On a one-way street in Cleveland's Glenville neighborhood, near graffiti-scarred foreclosures crumpling like pop cans, one defiantly intact house has received a reprieve from its neighbors' fate. The house, once falling apart but now restored, with a brick red porch and a blue third-floor peak, is the birthplace of the first modern superhero.
Jerry Siegel, a budding teenage science-fiction writer, lived here in the 1930s when he and his friend, gifted artist Joe Shuster, created Superman. A plaque installed by the nonprofit Siegel and Shuster Society declares they "gave us something to believe in."
But other than Siegel's home and a display in Beachwood's Maltz Museum of Jewish Heritage, Cleveland has done little to convey its pride in being Superman's birthplace. Maybe it's Midwestern humility or that comics aren't as cool as rock music, but we've treated our role in comics history like Kryptonite.
Just as Cleveland jumped onstage for our piece of rock 'n' roll glory, we should mark the 75th anniversary of Action Comics No. 1 in June 2013 by stamping a red and yellow shield on our puffed-out communal chest. We should build the first superhero history museum.
"It's as important an idea as it was to get the Rock and Roll Hall of Fame here," argues University Heights native Brian Michael Bendis, writer of Ultimate Spider-Man and The New Avengers. "It makes that much sense."
Consider what our connection to rock 'n' roll history has brought us: the Rock and Roll Hall of Fame and Museum, which gave our city a new identity to visitors, and the Rock Hall induction ceremony, coming back to Cleveland this month. The 2009 induction boosted our economy by $13 million. Also consider what a one-time association with a superhero blockbuster brought us. Last summer's local filming of scenes for The Avengers, coming out May 4, brought $35 million in direct spending, not to mention the excitement of seeing East Ninth Street engulfed in flames. Imagine what building on our status as Superman's birthplace could bring.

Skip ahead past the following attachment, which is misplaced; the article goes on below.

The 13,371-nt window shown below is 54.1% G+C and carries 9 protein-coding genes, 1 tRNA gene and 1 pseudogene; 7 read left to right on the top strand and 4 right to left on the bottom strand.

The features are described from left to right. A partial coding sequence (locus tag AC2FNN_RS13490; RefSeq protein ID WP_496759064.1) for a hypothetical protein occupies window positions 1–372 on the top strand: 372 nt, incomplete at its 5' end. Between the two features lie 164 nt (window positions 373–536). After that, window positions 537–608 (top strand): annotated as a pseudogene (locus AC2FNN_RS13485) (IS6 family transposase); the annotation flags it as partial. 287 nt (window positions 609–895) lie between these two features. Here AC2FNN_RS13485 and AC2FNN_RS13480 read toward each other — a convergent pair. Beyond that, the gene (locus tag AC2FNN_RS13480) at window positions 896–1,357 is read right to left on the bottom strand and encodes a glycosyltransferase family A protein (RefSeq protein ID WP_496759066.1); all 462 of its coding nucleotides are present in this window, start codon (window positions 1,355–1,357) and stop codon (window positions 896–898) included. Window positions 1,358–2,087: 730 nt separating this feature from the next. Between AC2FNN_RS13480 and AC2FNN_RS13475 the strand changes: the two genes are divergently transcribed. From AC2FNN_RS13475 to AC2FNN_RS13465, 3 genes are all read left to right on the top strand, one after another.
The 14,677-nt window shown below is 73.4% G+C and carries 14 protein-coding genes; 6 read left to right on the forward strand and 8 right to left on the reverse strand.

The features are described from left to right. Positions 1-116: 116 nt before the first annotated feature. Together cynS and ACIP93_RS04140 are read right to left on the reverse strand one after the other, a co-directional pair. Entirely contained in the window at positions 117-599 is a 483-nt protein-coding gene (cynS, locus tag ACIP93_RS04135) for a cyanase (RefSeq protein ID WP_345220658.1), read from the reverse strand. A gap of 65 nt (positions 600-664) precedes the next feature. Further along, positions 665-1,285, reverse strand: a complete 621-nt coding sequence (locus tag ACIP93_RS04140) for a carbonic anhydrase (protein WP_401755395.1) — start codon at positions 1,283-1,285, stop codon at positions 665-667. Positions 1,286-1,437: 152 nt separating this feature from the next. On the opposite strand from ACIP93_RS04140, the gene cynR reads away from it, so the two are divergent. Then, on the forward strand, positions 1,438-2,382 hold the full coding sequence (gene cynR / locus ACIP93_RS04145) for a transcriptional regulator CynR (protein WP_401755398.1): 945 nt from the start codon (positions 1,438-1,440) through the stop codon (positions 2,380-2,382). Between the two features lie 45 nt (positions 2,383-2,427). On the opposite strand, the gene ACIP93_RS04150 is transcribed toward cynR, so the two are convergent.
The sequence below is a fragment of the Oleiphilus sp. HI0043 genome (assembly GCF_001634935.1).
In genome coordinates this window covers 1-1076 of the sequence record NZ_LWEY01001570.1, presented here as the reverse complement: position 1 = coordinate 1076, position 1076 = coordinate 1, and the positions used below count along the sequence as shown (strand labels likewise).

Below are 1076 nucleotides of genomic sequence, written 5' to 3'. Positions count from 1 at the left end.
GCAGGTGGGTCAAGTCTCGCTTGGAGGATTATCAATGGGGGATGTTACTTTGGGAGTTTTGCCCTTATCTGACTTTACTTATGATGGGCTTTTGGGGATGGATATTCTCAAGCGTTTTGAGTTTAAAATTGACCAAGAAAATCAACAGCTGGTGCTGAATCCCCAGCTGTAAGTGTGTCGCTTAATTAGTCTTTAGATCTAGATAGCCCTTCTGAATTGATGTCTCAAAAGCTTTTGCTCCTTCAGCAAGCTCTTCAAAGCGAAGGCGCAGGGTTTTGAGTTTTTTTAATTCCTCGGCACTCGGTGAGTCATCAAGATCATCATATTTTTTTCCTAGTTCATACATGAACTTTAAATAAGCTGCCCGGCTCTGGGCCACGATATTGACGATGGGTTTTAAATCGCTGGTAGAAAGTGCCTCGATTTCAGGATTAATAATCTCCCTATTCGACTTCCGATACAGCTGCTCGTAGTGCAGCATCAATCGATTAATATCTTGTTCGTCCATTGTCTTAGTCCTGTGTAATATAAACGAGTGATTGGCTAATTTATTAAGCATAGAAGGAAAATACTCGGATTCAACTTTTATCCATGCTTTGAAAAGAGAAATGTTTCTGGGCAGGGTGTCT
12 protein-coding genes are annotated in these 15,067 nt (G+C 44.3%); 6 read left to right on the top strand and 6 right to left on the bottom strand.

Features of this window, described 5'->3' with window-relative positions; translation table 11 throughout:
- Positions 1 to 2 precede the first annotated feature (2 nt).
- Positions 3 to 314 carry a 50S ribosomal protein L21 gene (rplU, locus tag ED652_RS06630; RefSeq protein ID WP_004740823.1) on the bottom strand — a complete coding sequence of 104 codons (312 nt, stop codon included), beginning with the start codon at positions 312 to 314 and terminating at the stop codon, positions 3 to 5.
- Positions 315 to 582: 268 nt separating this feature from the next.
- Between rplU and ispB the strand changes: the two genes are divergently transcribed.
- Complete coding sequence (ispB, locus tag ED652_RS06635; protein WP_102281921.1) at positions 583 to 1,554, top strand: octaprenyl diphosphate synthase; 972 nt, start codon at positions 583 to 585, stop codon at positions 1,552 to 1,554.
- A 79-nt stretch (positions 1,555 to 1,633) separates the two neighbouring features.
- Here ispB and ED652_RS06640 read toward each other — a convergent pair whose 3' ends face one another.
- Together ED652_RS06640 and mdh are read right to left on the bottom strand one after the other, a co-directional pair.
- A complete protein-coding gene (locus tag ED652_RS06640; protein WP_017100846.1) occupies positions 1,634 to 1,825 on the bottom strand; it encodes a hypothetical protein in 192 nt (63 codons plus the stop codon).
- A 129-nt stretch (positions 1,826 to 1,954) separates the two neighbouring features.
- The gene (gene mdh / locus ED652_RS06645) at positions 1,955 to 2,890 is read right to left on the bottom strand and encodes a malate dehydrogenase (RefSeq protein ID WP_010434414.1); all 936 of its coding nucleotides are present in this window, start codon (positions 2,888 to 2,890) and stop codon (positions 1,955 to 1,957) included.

"There's something very specific about Cleveland and how so many things important to the birth of comics happened here," Bendis says.
Cleveland has an even stronger claim to comics history than to rock •n' roll history. Local DJ Alan Freed didn't invent rock 'n' roll. He introduced people to the music and defined it with a name. Siegel and Shuster, working here in Cleveland, created the superhero genre. The first costumed hero with superhuman powers, Superman kicked off the Golden Age of Comics, paving the way for Batman, Wonder Woman and Captain America. The Man of Steel triggered the growth of the comic book industry, changed popular entertainment and inspired millions of imaginations. In 2005, VH1 ranked him the second-greatest pop culture icon, behind only Oprah Winfrey and ahead of Elvis Presley.
Cleveland's museum could include every influential superhero, from Spider-Man and Wolverine to the Justice League and the X-Men. The foyer could be dedicated solely to Siegel and Shuster, an explanation of "Why Cleveland?" The museum could show comics' place in American culture, from costumed crusaders' years as World War II propaganda to their expansion into graphic novels and their ubiquitous presence in summer blockbusters today. It could also cover the counterculture's response to superheroes, including Clevelander Harvey Pekar's American Splendor comics, which teach that it's heroic just to get out of bed in the morning.